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  • Y. Mitsuda, F. Kitahara, E. Kodani, Y. Hirata
    Volume 11 (2012) Pages 103-119
    Released: September 24, 2014
    JOURNALS FREE ACCESS
    The objective of this study was to develop a tree mortality prediction model using a semi-parametric survival model based on longitudinal data derived from permanent plots. Here, tree mortality data derived from four permanent plots of Cryptomeria japonica planted forest and the Cox proportional hazards model was applied to this data using two time-independent covariates and seven time-dependent covariates. Relative spacing, which is a time-dependent covariate, was selected as the best single predictor for the tree mortality model, while, site index, which is a time-independent covariate, was better single predictors than other time-dependent variables. Through a model selection procedure, the tree mortality model that included site index (time-independent) and stand density and cumulative number of decreased trees (time-dependent) was selected as the best model.
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  • J. Bosch-Bayard, K.F.K. Wong, S. Okazaki, R. Oshio, A. Galka, T. Ozaki ...
    Volume 11 (2012) Pages 121-131
    Released: September 24, 2014
    JOURNALS FREE ACCESS
    Akaike's Noise Contribution Ratio (NCR) has been used for the analysis of causality of two-variable settings of biological time series in Neuroscience. In contrast to the conventional correlation definition, this methodology is able to detect the direction of the influence between two variables. However, if a third series intervention is taken into account, the validity of causality is questionable, since possible feedback with third series can induce spurious or indirect causality. In this paper, we introduce a modification to NCR that accounts for partial directed causality for the case of more than two variables (pNCR). We also extend this methodology for the case of non-stationary time series by means of the use of the sliding windows technique, which provides a time-frequency approach. This methodology produces a 2D matrix (time and frequency) of pNCR coefficients, which is difficult to interpret and visualize. To facilitate the visualization and interpretation of the pNCR for the case of non-stationary time series, we summarize the information of the spectrum of the pNCR as the area under the curve (pNCA), which projects this 2D matrix into the 1D space (a vector of coefficients), which shows the time course rate of influence from one variable to another in both directions.
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  • M. Jashimuddin, M. Inoue
    Volume 11 (2012) Pages 133-166
    Released: September 24, 2014
    JOURNALS FREE ACCESS
    This study follows the introduction of community forestry in Bangladesh and uses secondary information sources to analyze its effectiveness as a means of fostering sustainable forest management. We found that current forest management practices in Bangladesh have evolved from an emphasis primarily on production to a more people-centric model designed to support the conservation of forest resources. First introduced in the late 1970's, community forestry has proven a successful model for reforestation, afforestation, and diversifying economic opportunities in rural communities. A total of 30,666 ha of woodlot plantations, 8,778 ha of agroforestry plantations, and 48,420 km of strip plantations have been established by the Forest Department under community forestry programs since the mid-1980's. Furthermore, some mature plantations have been harvested and the benefits distributed among key stakeholders. The 1994 Forest Policy, the Forest (Amendment) Act of 2000 and the 2004 Social Forestry Rules are considered milestone achievements for the implementation of community forestry in Bangladesh. A Tree Farming Fund (TFF) has been established to provide a sustainable revenue stream for community forestry projects. Bangladesh has succeeded in reducing distrust and conflict between forestry officials and local farmers, encroachment on government lands, and the deforestation rate. But, program implementation has faced roadblocks that stem from a top-down bureaucratic approach and poor governance system. A number of NGO’s are also working to promote community forestry with notable success, despite short-comings that include strong profit motive, poor coordination with government bodies, lack of transparency, and non-uniform benefit sharing mechanisms. However, a traditional community-based forest management model known as village common forests (VCF) practiced by indigenous people of the Chittagong Hill Tracts (CHT) may be a useful guide for policymakers looking for ways to support sustainable forest management that involves local people.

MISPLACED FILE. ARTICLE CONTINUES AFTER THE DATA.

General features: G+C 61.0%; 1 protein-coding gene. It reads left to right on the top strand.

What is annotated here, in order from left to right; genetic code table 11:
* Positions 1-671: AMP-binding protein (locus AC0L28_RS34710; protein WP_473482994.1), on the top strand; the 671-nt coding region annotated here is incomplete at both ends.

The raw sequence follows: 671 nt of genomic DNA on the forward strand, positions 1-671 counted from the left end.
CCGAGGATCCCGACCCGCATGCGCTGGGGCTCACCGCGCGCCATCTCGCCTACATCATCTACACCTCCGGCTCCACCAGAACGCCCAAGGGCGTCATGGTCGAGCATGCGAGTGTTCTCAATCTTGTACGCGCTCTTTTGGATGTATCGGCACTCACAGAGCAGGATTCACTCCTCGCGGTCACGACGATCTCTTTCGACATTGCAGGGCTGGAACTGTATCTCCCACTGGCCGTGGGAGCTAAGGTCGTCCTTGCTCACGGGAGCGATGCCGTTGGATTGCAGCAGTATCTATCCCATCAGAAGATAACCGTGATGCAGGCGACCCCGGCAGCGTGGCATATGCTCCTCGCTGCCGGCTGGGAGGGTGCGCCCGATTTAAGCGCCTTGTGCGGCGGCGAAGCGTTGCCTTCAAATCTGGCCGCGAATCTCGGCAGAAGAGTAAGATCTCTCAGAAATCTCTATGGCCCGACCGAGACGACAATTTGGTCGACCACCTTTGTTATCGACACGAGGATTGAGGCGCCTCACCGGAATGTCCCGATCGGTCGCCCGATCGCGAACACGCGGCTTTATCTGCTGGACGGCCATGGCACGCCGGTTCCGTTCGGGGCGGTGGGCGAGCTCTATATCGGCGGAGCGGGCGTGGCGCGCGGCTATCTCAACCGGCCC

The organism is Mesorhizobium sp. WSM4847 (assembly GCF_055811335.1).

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  • A. Yoshimoto, J.C. Jimenez
    Volume 11 (2012) Pages 167-180
    Released: September 24, 2014
    JOURNALS FREE ACCESS
    We use a mean-reverting stochastic model to demonstrate a procedure for calculating the reverted mean and asymptotic stationary distribution of sawlog price data. The data used for this study comes from a local auction market in the Fukuoka Prefecture, Japan where 4m long sugi (Cryptomeria japonica) and hinoki (Chamercypress obtusa) are commonly traded. Parameter estimation is completed using a quasi-maximum likelihood method based on a local linearization scheme. The stationary distribution for our stochastic model is numerically constructed using a generalized Pearson system.